I was lurking on the Baptistboard today, and an advocate of sola Scriptura asked an interesting question: "What's the point of even having a closed canon of Scripture if the writings of fathers, creeds, councils are equally authoritative? Or conversely: "Since the teachings/writings of the Church since the completion of the NT are appealed to for correct doctrines, how can one say the canon is closed?"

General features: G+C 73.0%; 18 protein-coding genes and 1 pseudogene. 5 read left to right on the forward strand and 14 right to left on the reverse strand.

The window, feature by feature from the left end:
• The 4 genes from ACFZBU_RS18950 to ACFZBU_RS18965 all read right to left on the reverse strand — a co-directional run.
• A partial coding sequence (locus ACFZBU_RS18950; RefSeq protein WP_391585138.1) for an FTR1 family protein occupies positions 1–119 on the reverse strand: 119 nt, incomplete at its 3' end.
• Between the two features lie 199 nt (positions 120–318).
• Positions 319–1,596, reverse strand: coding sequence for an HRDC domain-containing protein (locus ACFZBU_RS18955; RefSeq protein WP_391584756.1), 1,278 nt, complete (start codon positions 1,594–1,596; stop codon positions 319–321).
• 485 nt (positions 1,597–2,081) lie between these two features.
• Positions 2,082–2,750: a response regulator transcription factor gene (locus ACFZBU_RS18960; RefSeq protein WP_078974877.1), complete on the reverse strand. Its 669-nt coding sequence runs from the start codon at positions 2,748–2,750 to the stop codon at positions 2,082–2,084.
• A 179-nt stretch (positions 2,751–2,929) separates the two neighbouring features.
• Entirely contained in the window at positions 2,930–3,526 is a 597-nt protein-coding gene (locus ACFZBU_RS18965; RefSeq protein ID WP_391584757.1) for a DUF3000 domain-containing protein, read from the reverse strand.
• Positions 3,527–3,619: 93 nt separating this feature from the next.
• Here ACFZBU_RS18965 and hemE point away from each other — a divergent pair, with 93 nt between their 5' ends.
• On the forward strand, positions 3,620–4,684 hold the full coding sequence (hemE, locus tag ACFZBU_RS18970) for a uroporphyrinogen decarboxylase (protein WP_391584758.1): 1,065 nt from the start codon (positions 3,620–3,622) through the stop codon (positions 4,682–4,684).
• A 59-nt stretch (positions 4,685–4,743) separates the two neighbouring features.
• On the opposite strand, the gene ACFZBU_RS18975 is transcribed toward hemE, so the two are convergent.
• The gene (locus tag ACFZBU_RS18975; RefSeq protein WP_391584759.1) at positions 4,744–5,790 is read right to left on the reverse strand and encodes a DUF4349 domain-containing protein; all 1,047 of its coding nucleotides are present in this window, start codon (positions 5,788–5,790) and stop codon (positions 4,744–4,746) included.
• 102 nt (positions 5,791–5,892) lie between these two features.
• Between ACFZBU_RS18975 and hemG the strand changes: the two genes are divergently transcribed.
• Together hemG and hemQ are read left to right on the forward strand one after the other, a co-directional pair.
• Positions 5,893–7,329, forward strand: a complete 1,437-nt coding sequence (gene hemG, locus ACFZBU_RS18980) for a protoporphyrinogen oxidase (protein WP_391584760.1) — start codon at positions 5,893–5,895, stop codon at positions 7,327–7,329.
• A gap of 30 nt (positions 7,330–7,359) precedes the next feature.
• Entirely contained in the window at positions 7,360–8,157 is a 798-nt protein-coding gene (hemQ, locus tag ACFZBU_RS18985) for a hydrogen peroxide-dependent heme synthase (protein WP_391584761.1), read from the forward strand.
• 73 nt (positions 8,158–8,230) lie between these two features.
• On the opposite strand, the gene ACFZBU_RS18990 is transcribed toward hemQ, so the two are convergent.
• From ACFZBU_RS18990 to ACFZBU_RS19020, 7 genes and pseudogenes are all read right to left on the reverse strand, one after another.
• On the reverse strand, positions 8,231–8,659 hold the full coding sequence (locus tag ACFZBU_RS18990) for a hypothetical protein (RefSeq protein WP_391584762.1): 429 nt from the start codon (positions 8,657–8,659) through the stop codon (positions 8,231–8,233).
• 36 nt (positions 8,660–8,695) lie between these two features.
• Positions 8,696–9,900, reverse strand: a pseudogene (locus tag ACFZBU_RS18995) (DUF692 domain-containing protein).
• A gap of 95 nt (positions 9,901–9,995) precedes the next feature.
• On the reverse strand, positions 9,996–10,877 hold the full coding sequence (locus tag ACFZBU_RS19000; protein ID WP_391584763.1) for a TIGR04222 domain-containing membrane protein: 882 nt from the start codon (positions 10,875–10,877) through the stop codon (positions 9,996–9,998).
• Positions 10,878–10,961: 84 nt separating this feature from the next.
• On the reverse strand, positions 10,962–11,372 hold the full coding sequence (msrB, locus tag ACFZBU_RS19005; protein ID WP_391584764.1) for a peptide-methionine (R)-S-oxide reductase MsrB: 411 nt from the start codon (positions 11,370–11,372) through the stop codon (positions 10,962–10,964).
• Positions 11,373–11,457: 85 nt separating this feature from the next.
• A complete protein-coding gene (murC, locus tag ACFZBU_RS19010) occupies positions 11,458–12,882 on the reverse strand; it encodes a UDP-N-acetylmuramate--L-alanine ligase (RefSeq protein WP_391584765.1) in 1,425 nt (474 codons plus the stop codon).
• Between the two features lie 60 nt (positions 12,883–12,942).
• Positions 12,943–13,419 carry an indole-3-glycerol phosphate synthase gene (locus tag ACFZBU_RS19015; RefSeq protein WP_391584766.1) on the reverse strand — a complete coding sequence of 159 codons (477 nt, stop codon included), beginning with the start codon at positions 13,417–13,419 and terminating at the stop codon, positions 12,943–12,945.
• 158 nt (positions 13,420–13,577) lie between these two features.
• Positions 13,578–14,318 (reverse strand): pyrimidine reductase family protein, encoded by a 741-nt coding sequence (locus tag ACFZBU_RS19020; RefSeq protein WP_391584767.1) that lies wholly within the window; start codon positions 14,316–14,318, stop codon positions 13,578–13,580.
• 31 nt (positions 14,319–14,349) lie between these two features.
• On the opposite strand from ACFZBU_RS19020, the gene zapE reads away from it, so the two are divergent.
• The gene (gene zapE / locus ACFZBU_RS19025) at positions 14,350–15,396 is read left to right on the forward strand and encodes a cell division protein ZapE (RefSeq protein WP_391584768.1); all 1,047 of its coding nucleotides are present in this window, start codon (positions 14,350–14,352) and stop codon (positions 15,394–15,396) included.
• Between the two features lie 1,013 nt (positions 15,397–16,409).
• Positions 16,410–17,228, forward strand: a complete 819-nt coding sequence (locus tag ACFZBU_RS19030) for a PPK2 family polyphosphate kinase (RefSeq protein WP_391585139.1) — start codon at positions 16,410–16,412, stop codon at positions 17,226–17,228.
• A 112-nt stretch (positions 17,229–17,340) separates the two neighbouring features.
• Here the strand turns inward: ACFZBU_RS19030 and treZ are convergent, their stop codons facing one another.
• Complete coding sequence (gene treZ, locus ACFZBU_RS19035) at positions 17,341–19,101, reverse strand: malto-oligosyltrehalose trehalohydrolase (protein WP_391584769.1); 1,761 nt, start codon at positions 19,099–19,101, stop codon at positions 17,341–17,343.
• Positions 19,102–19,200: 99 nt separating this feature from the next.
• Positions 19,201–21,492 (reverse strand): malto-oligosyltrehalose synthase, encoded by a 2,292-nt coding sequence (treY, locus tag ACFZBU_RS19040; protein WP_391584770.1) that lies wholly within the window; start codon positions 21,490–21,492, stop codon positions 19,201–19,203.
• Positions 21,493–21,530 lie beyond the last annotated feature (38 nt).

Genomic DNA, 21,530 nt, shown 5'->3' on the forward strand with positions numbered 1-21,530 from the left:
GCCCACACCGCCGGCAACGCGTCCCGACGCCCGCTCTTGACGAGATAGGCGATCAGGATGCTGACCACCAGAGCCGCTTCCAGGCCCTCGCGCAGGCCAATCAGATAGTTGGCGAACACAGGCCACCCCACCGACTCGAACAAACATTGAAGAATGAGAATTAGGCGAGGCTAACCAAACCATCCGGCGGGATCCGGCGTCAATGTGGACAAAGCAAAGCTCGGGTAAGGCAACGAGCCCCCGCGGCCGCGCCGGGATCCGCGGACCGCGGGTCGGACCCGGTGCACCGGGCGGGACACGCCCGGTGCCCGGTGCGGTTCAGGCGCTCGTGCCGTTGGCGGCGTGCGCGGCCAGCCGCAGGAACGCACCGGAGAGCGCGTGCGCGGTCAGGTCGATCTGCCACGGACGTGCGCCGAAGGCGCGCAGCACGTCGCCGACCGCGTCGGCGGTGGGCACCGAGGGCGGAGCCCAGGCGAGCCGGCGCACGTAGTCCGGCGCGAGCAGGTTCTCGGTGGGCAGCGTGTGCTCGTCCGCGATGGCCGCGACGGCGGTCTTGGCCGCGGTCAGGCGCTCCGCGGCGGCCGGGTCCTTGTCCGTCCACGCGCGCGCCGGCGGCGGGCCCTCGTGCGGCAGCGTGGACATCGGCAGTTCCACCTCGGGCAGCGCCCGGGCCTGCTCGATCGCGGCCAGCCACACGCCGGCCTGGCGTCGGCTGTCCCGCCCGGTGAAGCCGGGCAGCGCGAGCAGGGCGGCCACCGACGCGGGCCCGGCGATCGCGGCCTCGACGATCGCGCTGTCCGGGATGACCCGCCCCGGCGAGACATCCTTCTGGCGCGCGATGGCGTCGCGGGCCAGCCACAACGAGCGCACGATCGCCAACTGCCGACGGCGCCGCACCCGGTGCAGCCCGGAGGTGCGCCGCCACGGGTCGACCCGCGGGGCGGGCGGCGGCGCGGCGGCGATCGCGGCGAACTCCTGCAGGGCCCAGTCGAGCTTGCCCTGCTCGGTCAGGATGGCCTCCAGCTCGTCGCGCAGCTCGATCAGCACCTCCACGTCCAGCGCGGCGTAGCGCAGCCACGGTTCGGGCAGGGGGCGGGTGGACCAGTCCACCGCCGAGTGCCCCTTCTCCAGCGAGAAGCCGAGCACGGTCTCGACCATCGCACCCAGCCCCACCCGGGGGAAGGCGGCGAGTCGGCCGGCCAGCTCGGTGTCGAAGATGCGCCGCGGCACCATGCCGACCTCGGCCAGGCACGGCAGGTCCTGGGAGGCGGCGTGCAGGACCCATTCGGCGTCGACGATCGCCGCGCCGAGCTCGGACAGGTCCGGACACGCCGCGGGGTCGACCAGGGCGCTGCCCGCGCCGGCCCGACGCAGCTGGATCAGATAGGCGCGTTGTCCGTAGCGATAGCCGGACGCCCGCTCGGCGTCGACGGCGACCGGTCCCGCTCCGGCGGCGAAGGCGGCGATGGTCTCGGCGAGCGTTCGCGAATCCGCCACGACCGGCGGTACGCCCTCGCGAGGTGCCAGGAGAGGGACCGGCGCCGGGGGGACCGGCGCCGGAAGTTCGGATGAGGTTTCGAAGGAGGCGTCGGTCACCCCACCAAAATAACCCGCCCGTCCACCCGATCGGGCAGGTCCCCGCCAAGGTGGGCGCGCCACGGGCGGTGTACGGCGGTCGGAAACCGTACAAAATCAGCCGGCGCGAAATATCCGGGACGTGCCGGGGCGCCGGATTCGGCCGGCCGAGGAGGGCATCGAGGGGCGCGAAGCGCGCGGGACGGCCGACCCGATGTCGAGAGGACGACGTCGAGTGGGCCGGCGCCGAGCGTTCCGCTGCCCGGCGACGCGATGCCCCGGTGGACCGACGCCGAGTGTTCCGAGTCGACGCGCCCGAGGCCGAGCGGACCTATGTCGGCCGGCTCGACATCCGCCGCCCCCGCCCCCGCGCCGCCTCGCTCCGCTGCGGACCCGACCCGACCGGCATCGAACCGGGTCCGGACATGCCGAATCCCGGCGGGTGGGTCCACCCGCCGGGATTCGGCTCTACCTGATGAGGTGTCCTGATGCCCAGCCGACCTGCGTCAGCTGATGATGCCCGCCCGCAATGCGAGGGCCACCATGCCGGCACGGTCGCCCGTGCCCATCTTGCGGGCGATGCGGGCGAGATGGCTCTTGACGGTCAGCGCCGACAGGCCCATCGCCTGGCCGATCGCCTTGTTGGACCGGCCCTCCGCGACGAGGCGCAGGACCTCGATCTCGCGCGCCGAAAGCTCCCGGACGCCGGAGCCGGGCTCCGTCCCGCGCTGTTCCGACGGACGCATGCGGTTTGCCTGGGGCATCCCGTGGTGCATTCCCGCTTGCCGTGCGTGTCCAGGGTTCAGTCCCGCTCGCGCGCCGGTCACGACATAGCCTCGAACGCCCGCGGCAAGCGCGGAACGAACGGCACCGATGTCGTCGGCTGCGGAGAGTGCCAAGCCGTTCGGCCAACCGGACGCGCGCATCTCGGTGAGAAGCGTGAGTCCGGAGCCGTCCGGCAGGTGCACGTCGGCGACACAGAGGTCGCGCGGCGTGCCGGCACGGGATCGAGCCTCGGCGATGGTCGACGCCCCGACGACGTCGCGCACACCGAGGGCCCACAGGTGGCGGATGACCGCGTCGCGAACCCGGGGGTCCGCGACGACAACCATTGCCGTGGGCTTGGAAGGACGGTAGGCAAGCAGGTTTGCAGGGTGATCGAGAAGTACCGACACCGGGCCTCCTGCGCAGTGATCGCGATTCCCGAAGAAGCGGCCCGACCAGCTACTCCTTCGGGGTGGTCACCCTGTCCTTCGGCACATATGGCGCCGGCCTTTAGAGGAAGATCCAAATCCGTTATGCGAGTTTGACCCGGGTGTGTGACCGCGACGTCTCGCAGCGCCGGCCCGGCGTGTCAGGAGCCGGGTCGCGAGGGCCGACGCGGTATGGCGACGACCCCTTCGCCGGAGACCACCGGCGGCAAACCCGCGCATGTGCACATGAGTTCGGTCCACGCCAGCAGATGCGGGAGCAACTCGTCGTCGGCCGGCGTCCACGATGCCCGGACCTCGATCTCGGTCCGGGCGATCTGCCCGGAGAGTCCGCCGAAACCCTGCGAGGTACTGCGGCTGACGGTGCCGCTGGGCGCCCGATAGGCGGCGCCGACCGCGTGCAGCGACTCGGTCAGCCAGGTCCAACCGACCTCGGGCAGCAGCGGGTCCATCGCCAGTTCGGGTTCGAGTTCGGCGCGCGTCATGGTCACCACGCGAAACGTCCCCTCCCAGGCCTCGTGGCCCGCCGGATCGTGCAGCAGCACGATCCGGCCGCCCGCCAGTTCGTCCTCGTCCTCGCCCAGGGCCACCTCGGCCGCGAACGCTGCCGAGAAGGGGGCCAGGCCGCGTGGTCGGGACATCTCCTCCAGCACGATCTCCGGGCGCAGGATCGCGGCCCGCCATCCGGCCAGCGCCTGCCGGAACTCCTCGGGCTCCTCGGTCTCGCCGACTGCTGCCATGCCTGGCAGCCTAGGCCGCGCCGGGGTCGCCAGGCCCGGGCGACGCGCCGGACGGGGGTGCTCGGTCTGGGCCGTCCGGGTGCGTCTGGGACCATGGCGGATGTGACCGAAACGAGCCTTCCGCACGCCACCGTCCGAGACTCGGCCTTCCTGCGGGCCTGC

How would the Orthodox respond to this? For historically, the canon was (more or less) closed at the end of the 4th century and/or beginning of the 5th. This particular Baptist seemed to argue, for instance, that since: (a)the Scripture doesn't specifically spell out a supernatural "change" in the elements of the bread and wine to the Body and Blood, and since (b)that belief is only found in writings of the fathers after the NT was written, that these post-NT writings really should have no bearing on interpreting the NT because: (1)the canon is confined only to the NT, and therefore: (2) any belief in"change" (as opposed to metaphor) is an addition to the faith and is thus a deviation from it. I've tried arguing with this guy that the REAL PRESENCE is the Biblical teaching, especially given the straight forward language involved (eg John 6, I Corinthians 10:16-17 and 11:23-30), but he would have none of it, alleging a gradual deviation of the true NT interpretation based on the fact that the word "change" doesn't appear in the NT and only appears in the 2nd century. Any thoughts about this particular allegation?